Since graduating from Bakersfield Christian High in 2019, Kadar Waller’s dream of playing Division I college basketball — and beyond — has led the talented point guard all across the country.
It started with a year at Mt. Zion Prep, a post-grad school in Maryland, followed by a season in Plano, Texas at Collin College, a national community college.
Although there’s been a few obstacles along the way, the journey appears to have been worth it.
Waller accepted an offer to play at NCAA Division I Mississippi Valley State on Monday.
“It feels good,” said Waller, who averaged 9.0 points, 3.6 assists and 2.3 rebounds per game at Collin this season. "It’s like a weight off my shoulders. A feeling of relief, being able to get to the next step. And now I’m able to do my thing here in college and get to the next step. It’s all about one step at a time.”
After an ankle injury delayed the start to his season at Collin, Waller became a key contributor for a team that finished 15-9 and lost in the North Texas JC Athletic Conference title. During that time, Waller scored in double figures in 12 of his 20 games, including a 23-point performance in a victory at Hill College on Feb. 24 where he was 8 for 11 from the field and 3 of 4 on 3-point attempts.
But it was Waller’s ability to facilitate and share the ball that attracted MVS coach Lindsey Hunter.
“His play-making ability is what stood out,” said Hunter, a 17-year NBA veteran who played primarily with the Detroit Pistons but won an NBA championship as a member of the 2001-02 Lakers. “His instincts. He’s a natural playmaker. And we’re trying to build here, we need as many playmakers on the floor as possible.
“With the COVID year and not really being able to get out and recruit, it gave us a lot of time to really do our research on a lot of kids. And he’s one of the kids that really stood out to me that I really liked. His style of play and IQ, as well. And that was the biggest thing.”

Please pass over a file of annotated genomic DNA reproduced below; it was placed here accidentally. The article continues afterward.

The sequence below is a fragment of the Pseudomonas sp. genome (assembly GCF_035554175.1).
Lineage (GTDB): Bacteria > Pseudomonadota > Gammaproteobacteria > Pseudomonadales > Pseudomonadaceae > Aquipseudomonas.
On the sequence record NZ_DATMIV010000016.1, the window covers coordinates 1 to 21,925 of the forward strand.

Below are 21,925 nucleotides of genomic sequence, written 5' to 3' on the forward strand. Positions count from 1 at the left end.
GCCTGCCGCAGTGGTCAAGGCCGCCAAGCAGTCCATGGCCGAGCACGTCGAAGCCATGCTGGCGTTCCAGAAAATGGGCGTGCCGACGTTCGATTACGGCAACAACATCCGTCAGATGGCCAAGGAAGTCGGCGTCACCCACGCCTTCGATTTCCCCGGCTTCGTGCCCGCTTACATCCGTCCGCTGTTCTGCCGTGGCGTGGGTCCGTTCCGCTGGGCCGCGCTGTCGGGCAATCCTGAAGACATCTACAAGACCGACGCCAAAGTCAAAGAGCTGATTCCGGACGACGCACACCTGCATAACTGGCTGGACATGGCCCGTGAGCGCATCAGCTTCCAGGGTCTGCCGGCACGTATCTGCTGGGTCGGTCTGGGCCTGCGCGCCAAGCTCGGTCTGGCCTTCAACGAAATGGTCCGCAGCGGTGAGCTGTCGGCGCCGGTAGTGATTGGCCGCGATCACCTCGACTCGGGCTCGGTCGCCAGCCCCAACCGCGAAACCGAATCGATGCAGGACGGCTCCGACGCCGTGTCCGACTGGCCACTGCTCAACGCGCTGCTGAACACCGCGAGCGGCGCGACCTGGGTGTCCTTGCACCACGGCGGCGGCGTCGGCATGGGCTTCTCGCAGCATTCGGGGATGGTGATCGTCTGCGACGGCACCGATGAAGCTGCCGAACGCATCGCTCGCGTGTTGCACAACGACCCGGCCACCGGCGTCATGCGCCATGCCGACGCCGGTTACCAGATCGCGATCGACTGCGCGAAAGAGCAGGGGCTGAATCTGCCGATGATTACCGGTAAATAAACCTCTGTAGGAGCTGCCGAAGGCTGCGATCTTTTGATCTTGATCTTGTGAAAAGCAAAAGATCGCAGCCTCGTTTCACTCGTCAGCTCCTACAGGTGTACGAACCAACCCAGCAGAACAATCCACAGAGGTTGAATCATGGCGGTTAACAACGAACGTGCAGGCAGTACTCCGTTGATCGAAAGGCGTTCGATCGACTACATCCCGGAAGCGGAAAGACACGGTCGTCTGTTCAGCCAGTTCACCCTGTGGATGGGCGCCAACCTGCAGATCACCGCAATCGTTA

Heading into his third season as coach of The Delta Devils, Hunter is looking to turn the program around. MVS is a combined 5-49 the past two seasons. And he expects Waller to be a big part of his rebuilding efforts.
“The biggest thing when you watch a kid like Kadar, can he get to places on the court off the dribble?” Hunter said. “Because at the next level, the higher level you go, the more of an independent skill-set you have to have.
"And when you have those independent skill sets early, it’s easier to keep adding to your toolbox, and that’s the thing that I look for. And with (Kadar), he has the tough things you have to teach, the ball handling, the ability to make plays, the feel for the game … those are the tough things. We can work on shooting and all that other stuff, but he has the foundation that it takes to get to those next levels.”
Those next level dreams for Waller include being a professional player, something that helped the 5-foot-11, 175-pound freshman decide to attend MVS and play for Hunter.
“It was a big factor because he knows what it takes to get to the next level and I feel like he’s going to help me get there, and develop me as a player and a person,” said Waller, who played three years at Liberty before transferring to BCHS for his senior year. "I had four offers (from schools after the season at Collin), but at Mississippi Valley State, I had a great relationship with their coaching staff and everything. They’re in a rebuilding stage right now. And it just felt like a place that I wanted to be part of, and make noise there.”
Playing Division I basketball appeared to be in the works after Waller’s season at Mt. Zion Prep, but when COVID-19 forced a shutdown, his opportunity to play at that level was put on hold, as well.
“When that happened I was kind of discouraged,” said Waller, the South Yosemite League Player of The Year his senior season at BCHS after averaging 21 points, 4 assists and 2.4 steals per game. “I was mad and there were a lot of emotions … but I knew everything happens for a reason so I just continued to stay positive. I knew that I’d get another opportunity to get to where I’m trying to get to.”
Waller’s patience and positive outlook appears to have paid off.
“It’s just another step along the way,” said Waller of his time in prep school and a national JC. “Everybody’s dream is different. I’m still working to get where I ultimately want to be and that’s being a pro. But prep school and juco helped me develop a lot as a person and as a player. It helped me be a more seasoned point guard and to be more mature and everything. I was able to develop physically and mentally.
"So I feel like everything happens for a reason. It feels good, but I’m not satisfied at all. I still have to do more, and produce now on a different platform.”